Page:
REF: File level keyword to specify the name of the file from which field descriptions are retrieved. REF supplies the field attributes from a previously defined record format. Specify the file name once in the REF keyword instead of on several REFFLD keywords if each field description refers to the same file. To refer to more than one file, use the REFFLD keyword. You can specify the REF keyword only once.

Record format level entries

A “record format” is a named structure that is used for device file I/O. For a PF the record format name is specified along with an optional text description. The record level entries can be FORMAT, TEXT.

Specify the record format in either of the following two ways:

  1. Define a new record format.

Specify field and key-field specifications as required for the new record format.

  1. Share an existing record format.

Use the FORMAT keyword to specify that the operating system is to use a previously defined record format from another physical file. When the FORMAT keyword is used, you must specify key-field level specifications again (if a keyed access path is required) even if they were specified on the existing record format.

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FORMAT:

Record-level keyword used to specify that this record format is to share the field specifications for a previously defined record format. The name of the record format you are defining must be the name of the previously defined record format.

The format of the keyword is:

FORMAT (LIB-NAME / FILE-NAME)

The database-file-name parameter is required. It is the name of the physical or logical file from which the previously defined record format is taken.

The library-name is optional. If you do not specify the library-name, the library list (*LIBL) in effect at file creation time is used.

If you specify the FORMAT keyword, you cannot specify field specifications for this record format. Specify key specifications and, if necessary, select/omit specifications if you want them to be in effect for this file. (They can be the same as or different from the previously defined record format.)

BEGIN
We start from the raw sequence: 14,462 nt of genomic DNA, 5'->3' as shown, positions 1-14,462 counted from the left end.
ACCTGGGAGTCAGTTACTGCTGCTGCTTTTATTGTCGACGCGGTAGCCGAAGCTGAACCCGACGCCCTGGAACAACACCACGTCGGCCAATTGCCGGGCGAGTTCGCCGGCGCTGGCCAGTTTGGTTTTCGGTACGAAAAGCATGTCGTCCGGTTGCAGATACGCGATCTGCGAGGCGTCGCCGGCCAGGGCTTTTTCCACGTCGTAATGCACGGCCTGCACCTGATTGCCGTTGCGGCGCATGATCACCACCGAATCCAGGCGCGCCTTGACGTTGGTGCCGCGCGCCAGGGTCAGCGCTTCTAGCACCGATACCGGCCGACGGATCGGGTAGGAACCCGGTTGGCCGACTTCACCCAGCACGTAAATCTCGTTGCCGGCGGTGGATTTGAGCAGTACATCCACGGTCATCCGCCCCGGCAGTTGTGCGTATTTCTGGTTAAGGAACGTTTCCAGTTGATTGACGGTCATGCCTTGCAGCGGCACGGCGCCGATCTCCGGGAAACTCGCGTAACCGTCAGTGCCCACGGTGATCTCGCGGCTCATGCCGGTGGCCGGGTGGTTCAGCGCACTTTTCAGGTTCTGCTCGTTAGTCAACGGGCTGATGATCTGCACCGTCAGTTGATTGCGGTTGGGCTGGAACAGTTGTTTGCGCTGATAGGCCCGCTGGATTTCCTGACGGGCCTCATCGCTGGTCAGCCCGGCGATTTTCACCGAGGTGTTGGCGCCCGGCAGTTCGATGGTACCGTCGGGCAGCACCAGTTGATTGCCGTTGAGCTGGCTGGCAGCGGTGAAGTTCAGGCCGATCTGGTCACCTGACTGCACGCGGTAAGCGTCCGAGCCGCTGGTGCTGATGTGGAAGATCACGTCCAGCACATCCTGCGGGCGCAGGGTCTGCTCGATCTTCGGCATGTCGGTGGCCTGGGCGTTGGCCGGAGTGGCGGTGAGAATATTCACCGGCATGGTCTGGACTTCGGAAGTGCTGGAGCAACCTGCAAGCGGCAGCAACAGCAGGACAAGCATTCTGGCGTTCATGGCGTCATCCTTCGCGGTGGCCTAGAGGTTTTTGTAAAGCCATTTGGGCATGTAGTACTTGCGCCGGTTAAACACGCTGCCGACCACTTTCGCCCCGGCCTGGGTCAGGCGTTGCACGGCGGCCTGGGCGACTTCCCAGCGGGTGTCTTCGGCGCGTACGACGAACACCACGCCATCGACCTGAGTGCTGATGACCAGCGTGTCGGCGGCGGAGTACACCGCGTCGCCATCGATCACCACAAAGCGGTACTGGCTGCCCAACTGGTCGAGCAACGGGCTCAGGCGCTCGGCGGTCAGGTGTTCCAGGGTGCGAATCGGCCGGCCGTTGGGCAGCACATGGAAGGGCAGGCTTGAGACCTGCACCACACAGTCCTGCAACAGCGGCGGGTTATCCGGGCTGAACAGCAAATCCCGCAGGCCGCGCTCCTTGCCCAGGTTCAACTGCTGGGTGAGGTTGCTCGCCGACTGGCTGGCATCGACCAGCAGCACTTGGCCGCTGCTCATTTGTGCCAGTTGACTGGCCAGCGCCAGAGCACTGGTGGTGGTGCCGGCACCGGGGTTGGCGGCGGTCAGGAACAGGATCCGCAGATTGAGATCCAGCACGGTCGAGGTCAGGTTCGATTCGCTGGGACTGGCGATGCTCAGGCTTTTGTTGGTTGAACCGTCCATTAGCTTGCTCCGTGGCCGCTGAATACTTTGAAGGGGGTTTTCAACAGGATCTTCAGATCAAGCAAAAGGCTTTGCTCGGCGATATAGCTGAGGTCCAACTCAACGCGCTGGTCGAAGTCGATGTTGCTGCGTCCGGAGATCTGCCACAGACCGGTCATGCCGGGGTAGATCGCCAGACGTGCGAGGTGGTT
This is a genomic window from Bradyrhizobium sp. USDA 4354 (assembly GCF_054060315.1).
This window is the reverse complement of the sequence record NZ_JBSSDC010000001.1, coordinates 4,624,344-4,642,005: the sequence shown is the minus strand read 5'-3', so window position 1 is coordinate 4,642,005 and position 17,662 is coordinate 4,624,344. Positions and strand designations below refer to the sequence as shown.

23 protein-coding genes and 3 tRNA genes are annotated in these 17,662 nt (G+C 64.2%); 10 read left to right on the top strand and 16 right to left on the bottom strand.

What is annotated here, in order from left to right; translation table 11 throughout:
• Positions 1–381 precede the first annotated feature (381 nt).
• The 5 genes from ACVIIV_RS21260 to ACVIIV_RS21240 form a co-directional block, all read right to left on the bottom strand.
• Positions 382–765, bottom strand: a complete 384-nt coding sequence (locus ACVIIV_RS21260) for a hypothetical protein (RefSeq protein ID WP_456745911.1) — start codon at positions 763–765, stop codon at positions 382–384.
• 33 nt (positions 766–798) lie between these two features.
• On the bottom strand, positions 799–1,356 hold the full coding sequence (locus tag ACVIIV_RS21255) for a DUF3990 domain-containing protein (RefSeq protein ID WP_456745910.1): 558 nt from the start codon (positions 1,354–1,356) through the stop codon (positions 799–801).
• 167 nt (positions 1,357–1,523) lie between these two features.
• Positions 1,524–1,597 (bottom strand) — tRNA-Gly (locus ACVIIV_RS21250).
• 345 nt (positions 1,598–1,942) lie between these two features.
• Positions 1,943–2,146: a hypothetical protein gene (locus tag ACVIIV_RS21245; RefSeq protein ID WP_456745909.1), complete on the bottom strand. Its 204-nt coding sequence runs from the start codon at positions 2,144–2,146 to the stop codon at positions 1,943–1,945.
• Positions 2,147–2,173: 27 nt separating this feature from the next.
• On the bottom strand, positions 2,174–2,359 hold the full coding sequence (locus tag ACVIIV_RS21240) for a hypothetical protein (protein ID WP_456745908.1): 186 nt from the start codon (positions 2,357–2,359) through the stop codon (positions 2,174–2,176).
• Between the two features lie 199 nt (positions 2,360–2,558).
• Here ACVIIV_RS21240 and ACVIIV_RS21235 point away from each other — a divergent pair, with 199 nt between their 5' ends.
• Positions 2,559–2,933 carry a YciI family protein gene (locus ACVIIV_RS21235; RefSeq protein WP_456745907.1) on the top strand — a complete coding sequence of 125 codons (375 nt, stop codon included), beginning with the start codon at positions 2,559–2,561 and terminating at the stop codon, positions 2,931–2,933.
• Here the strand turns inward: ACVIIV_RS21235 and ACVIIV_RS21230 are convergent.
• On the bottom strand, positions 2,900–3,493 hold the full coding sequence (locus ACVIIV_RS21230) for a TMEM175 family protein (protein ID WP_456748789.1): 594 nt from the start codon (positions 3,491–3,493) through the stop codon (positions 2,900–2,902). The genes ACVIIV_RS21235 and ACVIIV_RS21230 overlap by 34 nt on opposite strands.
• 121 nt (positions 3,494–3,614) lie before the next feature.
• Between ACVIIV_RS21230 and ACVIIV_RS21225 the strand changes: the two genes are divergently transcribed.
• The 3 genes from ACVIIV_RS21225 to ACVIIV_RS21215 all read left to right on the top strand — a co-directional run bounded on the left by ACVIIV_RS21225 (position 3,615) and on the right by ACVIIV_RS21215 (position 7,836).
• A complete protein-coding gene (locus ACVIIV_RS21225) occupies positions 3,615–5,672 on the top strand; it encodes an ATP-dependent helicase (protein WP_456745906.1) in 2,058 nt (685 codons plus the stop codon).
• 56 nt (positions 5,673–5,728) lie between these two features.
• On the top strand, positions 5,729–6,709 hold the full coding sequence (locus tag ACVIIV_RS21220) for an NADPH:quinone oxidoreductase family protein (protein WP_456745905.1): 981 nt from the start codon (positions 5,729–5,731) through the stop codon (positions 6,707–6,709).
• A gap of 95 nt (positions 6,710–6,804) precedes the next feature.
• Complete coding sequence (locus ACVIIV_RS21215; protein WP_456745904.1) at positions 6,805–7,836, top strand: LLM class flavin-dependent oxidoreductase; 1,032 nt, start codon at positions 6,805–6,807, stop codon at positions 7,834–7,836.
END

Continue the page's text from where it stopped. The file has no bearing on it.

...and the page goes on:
The FORMAT keyword is not valid in join logical files and you cannot specify a join logical file as the parameter value on the FORMAT keyword.

If the database file from which you are using the record format is deleted, the record format remains in existence as long as some file is using the record format. For example, RECORD in FILE2 uses the FORMAT keyword to share the specifications of RECORD in FILE1. Both files have been created. If FILE1 is deleted and then re-created with different DDS, RECORD still exists in FILE2. It can be referred to for the original record format by other files using the FORMAT keyword.

TEXT:

The record-level keyword is used to supply a text description of the record format and it is used for documentation purposes only.

 The format of this keyword is:

 TEXT (‘description’)

The text must be enclosed in single quotation marks. If the length of the text is greater than 50 positions, only the first 50 characters are used by the high-level language compiler.

Field level entries

The field names and field lengths are specified along with an optional text description for each field. (ALIAS, ALWNULL, CCSID, CHECK, CHKMSGID, CMP, COLHDG, COMP, DATFMT, DATSEP, DFT, EDTCDE, EDTWRD, REFFLD, REFSHIFT, TEXT, TIMEFMT, TIMESEP, VALUES, VARLEN)

ALIAS: Field-level keyword to specify an alternative name for a field. When the program is compiled, the alternative name is brought into the program instead of the DDS field name.

ALWNULL: Field-level keyword to define this field to allow the null value.

CCSID: Field-level keyword to specify a coded character set identifier (CCSID) for character fields. The CCSID keyword is a file- or field-level keyword on physical files, and a field-level keyword on logical files.

CHECK: Field-level keyword to specify validity checking for data.

CHKMSGID: Field-level keyword to identify an error message that is associated with validity checking keywords.